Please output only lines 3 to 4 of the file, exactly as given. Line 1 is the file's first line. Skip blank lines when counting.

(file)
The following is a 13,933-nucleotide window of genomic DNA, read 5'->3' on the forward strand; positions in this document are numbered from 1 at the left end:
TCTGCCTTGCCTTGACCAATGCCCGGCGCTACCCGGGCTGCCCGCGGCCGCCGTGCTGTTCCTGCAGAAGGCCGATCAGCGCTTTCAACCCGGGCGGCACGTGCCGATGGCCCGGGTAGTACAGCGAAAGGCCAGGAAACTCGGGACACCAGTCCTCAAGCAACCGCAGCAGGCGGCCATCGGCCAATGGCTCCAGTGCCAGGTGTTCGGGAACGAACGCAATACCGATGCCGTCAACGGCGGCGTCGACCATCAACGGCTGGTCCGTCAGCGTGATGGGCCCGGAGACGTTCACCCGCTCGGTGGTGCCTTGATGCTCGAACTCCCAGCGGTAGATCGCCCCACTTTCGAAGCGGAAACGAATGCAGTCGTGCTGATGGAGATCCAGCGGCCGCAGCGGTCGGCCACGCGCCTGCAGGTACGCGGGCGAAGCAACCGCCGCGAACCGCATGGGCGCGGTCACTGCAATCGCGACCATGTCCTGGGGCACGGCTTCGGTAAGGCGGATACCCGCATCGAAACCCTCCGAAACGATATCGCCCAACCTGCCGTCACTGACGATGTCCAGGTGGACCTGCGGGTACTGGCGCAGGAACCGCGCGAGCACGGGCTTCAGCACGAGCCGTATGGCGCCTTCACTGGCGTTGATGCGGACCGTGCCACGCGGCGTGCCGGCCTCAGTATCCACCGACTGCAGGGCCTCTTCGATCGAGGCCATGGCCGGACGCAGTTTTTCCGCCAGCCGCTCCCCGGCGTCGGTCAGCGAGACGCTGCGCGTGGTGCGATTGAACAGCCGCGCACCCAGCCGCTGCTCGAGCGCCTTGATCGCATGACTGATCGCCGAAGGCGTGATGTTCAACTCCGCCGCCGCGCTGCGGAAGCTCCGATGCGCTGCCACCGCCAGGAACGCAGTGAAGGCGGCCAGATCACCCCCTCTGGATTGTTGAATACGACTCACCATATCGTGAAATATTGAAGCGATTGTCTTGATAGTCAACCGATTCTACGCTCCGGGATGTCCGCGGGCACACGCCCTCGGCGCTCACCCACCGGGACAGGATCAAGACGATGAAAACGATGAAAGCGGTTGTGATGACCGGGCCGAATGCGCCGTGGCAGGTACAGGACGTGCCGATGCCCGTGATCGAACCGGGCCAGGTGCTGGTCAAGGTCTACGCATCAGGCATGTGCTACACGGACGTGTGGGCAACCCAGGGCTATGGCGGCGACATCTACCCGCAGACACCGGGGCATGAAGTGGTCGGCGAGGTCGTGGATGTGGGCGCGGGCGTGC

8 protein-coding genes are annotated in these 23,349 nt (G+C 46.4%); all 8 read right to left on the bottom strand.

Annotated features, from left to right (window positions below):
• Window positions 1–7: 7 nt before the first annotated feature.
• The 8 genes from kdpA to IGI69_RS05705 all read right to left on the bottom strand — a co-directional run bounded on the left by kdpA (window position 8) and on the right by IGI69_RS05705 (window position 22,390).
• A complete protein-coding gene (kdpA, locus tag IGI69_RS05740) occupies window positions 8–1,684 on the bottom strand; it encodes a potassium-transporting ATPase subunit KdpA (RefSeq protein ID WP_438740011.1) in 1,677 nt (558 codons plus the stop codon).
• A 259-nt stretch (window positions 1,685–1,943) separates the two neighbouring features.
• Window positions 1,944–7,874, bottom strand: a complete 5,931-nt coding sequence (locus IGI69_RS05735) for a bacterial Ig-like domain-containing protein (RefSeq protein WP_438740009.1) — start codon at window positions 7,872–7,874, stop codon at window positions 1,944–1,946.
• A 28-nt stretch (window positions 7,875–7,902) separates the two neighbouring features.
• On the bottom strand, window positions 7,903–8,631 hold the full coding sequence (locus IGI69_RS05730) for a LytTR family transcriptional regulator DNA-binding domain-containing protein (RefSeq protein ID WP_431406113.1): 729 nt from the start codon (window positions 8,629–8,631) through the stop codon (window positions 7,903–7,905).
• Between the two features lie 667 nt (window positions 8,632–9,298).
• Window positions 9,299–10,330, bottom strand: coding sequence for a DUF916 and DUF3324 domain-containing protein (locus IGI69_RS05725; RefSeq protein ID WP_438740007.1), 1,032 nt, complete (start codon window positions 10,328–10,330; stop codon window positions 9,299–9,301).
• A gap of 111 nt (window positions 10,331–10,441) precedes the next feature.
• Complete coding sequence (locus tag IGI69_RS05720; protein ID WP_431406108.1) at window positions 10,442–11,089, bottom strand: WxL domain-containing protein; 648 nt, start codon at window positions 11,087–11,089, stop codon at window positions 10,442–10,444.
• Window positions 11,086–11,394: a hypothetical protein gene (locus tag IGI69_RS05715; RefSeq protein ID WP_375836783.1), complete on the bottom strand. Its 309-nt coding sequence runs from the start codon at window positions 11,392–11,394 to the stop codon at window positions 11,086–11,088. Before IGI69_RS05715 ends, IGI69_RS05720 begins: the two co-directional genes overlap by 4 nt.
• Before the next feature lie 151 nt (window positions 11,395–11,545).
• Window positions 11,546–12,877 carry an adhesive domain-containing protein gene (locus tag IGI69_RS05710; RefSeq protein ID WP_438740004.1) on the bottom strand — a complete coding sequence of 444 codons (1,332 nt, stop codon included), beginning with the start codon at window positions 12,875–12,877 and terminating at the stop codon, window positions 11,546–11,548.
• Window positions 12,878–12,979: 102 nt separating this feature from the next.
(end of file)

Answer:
8 protein-coding genes are annotated in these 23,349 nt (G+C 46.4%); all 8 read right to left on the bottom strand.

Annotated features, from left to right (window positions below):